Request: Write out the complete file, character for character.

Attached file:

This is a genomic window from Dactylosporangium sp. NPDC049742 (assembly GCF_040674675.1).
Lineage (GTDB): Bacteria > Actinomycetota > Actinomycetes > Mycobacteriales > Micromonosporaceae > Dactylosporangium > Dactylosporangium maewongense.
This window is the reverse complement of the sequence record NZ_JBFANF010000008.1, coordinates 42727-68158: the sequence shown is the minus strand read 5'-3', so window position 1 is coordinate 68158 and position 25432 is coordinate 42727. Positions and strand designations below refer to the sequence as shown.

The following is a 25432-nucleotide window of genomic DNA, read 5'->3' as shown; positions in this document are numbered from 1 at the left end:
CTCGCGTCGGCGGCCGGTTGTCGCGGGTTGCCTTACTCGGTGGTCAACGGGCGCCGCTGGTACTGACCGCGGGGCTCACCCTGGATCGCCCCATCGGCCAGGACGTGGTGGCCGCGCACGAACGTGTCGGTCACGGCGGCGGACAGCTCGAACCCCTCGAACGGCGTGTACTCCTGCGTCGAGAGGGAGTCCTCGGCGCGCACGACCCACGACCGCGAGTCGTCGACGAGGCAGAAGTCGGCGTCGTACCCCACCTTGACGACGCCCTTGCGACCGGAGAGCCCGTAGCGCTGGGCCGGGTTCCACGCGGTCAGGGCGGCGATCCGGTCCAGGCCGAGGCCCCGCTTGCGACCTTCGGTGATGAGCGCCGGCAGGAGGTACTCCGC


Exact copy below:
This is a genomic window from Dactylosporangium sp. NPDC049742 (assembly GCF_040674675.1).
Lineage (GTDB): Bacteria > Actinomycetota > Actinomycetes > Mycobacteriales > Micromonosporaceae > Dactylosporangium > Dactylosporangium maewongense.
This window is the reverse complement of the sequence record NZ_JBFANF010000008.1, coordinates 42727-68158: the sequence shown is the minus strand read 5'-3', so window position 1 is coordinate 68158 and position 25432 is coordinate 42727. Positions and strand designations below refer to the sequence as shown.

The following is a 25432-nucleotide window of genomic DNA, read 5'->3' as shown; positions in this document are numbered from 1 at the left end:
CTCGCGTCGGCGGCCGGTTGTCGCGGGTTGCCTTACTCGGTGGTCAACGGGCGCCGCTGGTACTGACCGCGGGGCTCACCCTGGATCGCCCCATCGGCCAGGACGTGGTGGCCGCGCACGAACGTGTCGGTCACGGCGGCGGACAGCTCGAACCCCTCGAACGGCGTGTACTCCTGCGTCGAGAGGGAGTCCTCGGCGCGCACGACCCACGACCGCGAGTCGTCGACGAGGCAGAAGTCGGCGTCGTACCCCACCTTGACGACGCCCTTGCGACCGGAGAGCCCGTAGCGCTGGGCCGGGTTCCACGCGGTCAGGGCGGCGATCCGGTCCAGGCCGAGGCCCCGCTTGCGACCTTCGGTGATGAGCGCCGGCAGGAGGTACTCCGC